Modelled glacier response to centennial temperature and precipitation trends on the Antarctic Peninsula

Bethan J. Davies, Nicholas R. Golledge, Neil F. Glasser, Jonathan L. Carrivick, Stefan R. M. Ligtenberg, Nicholas E. Barrand, Michiel R. van den Broeke, Michael J. Hambrey, John L. Smellie

Research output: Contribution to journalArticlepeer-review

78 Downloads (Pure)


The northern Antarctic Peninsula is currently undergoing rapid atmospheric warming1. Increased glacier-surface melt during the twentieth century2, 3 has contributed to ice-shelf collapse and the widespread acceleration4, thinning and recession5 of glaciers. Therefore, glaciers peripheral to the Antarctic Ice Sheet currently make a large contribution to eustatic sea-level rise6, 7, but future melting may be offset by increased precipitation8. Here we assess glacier–climate relationships both during the past and into the future, using ice-core and geological data and glacier and climate numerical model simulations. Focusing on Glacier IJR45 on James Ross Island, northeast Antarctic Peninsula, our modelling experiments show that this representative glacier is most sensitive to temperature change, not precipitation change. We determine that its most recent expansion occurred during the late Holocene ‘Little Ice Age’ and not during the warmer mid-Holocene, as previously proposed9. Simulations using a range of future Intergovernmental Panel on Climate Change climate scenarios indicate that future increases in precipitation are unlikely to offset atmospheric-warming-induced melt of peripheral Antarctic Peninsula glaciers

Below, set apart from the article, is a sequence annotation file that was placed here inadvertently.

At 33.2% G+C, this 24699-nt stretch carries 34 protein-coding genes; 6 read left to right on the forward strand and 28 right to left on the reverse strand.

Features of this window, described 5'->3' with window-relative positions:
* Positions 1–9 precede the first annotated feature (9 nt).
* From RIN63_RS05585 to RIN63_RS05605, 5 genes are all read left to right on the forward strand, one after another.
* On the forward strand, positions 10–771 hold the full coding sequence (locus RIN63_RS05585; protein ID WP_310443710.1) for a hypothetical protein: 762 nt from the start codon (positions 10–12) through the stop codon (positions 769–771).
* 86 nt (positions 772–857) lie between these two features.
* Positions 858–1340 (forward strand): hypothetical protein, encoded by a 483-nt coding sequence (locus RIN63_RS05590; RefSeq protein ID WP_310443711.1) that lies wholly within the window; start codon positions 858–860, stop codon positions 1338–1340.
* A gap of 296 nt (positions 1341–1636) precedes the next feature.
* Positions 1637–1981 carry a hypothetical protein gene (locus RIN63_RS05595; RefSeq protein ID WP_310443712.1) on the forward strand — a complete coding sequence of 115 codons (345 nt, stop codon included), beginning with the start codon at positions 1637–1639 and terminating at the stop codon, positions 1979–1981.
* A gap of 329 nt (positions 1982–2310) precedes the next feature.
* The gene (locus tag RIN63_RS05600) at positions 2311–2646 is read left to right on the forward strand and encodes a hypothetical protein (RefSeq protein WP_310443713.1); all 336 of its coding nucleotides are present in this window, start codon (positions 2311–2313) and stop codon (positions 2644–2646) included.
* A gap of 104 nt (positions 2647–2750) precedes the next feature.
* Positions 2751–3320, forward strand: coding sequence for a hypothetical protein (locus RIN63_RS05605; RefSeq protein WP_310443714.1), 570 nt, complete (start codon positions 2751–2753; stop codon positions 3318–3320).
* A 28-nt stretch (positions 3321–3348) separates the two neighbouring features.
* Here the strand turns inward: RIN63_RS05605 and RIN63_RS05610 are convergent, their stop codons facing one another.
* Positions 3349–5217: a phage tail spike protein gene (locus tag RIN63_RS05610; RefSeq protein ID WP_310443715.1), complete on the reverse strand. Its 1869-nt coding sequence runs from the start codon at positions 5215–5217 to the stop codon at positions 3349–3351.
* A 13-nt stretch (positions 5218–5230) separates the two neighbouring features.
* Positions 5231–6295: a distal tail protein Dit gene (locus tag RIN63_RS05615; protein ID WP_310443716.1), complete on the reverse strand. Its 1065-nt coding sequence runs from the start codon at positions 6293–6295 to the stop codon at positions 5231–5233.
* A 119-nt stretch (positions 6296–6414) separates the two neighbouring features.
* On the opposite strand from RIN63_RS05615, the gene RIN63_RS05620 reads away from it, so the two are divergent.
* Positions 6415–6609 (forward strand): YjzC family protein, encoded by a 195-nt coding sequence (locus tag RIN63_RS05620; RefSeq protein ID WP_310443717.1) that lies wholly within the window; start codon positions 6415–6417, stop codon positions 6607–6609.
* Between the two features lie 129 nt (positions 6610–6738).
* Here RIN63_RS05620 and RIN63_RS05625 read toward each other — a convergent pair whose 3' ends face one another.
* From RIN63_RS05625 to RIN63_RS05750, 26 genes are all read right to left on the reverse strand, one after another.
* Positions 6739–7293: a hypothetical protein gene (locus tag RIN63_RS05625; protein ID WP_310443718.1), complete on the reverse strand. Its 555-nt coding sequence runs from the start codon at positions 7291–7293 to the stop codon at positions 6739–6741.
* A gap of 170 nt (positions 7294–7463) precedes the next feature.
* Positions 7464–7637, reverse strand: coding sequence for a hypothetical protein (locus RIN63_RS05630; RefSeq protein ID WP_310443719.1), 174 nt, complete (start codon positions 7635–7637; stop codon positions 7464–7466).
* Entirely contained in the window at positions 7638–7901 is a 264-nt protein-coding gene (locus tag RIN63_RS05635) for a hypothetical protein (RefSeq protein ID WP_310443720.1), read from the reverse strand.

Original languageEnglish
Pages (from-to)993–998
Number of pages6
JournalNature Climate Change
Early online date14 Sept 2014
Publication statusPublished - Nov 2014

Cite this